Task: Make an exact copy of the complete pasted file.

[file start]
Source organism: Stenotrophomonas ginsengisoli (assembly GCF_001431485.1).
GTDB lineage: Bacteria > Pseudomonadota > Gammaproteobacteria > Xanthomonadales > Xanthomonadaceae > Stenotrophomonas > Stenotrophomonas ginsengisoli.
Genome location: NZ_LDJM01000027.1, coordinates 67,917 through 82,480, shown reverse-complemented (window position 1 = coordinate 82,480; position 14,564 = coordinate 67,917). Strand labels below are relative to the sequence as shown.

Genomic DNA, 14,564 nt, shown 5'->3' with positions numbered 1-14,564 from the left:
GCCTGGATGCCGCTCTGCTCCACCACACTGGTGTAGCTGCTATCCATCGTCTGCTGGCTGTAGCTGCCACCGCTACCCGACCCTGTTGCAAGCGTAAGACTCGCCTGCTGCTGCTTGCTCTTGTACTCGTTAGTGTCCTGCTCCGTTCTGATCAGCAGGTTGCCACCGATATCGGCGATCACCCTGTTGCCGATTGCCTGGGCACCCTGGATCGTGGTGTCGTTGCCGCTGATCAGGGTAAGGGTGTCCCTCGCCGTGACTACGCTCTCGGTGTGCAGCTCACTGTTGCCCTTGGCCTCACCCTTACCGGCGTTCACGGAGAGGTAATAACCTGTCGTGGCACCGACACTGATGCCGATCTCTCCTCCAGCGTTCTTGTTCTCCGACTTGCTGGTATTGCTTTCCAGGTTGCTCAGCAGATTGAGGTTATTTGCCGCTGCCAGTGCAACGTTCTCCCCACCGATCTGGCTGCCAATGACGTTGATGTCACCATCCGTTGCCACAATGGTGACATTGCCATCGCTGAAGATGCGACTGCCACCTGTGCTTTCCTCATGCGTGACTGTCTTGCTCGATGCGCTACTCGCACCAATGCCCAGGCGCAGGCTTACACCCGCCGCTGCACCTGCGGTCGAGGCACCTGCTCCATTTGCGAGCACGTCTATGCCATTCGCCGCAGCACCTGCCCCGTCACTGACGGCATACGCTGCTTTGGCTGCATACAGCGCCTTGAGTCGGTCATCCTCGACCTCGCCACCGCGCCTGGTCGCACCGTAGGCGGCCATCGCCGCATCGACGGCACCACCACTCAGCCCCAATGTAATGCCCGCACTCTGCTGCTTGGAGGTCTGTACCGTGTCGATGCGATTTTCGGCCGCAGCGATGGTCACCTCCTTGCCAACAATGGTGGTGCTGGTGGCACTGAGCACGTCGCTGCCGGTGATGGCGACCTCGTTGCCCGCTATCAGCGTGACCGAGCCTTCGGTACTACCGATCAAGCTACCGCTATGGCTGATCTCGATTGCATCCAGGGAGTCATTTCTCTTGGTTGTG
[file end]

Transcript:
Source organism: Stenotrophomonas ginsengisoli (assembly GCF_001431485.1).
GTDB lineage: Bacteria > Pseudomonadota > Gammaproteobacteria > Xanthomonadales > Xanthomonadaceae > Stenotrophomonas > Stenotrophomonas ginsengisoli.
Genome location: NZ_LDJM01000027.1, coordinates 67,917 through 82,480, shown reverse-complemented (window position 1 = coordinate 82,480; position 14,564 = coordinate 67,917). Strand labels below are relative to the sequence as shown.

Genomic DNA, 14,564 nt, shown 5'->3' with positions numbered 1-14,564 from the left:
GCCTGGATGCCGCTCTGCTCCACCACACTGGTGTAGCTGCTATCCATCGTCTGCTGGCTGTAGCTGCCACCGCTACCCGACCCTGTTGCAAGCGTAAGACTCGCCTGCTGCTGCTTGCTCTTGTACTCGTTAGTGTCCTGCTCCGTTCTGATCAGCAGGTTGCCACCGATATCGGCGATCACCCTGTTGCCGATTGCCTGGGCACCCTGGATCGTGGTGTCGTTGCCGCTGATCAGGGTAAGGGTGTCCCTCGCCGTGACTACGCTCTCGGTGTGCAGCTCACTGTTGCCCTTGGCCTCACCCTTACCGGCGTTCACGGAGAGGTAATAACCTGTCGTGGCACCGACACTGATGCCGATCTCTCCTCCAGCGTTCTTGTTCTCCGACTTGCTGGTATTGCTTTCCAGGTTGCTCAGCAGATTGAGGTTATTTGCCGCTGCCAGTGCAACGTTCTCCCCACCGATCTGGCTGCCAATGACGTTGATGTCACCATCCGTTGCCACAATGGTGACATTGCCATCGCTGAAGATGCGACTGCCACCTGTGCTTTCCTCATGCGTGACTGTCTTGCTCGATGCGCTACTCGCACCAATGCCCAGGCGCAGGCTTACACCCGCCGCTGCACCTGCGGTCGAGGCACCTGCTCCATTTGCGAGCACGTCTATGCCATTCGCCGCAGCACCTGCCCCGTCACTGACGGCATACGCTGCTTTGGCTGCATACAGCGCCTTGAGTCGGTCATCCTCGACCTCGCCACCGCGCCTGGTCGCACCGTAGGCGGCCATCGCCGCATCGACGGCACCACCACTCAGCCCCAATGTAATGCCCGCACTCTGCTGCTTGGAGGTCTGTACCGTGTCGATGCGATTTTCGGCCGCAGCGATGGTCACCTCCTTGCCAACAATGGTGGTGCTGGTGGCACTGAGCACGTCGCTGCCGGTGATGGCGACCTCGTTGCCCGCTATCAGCGTGACCGAGCCTTCGGTACTACCGATCAAGCTACCGCTATGGCTGATCTCGATTGCATCCAGGGAGTCATTTCTCTTGGTTGTG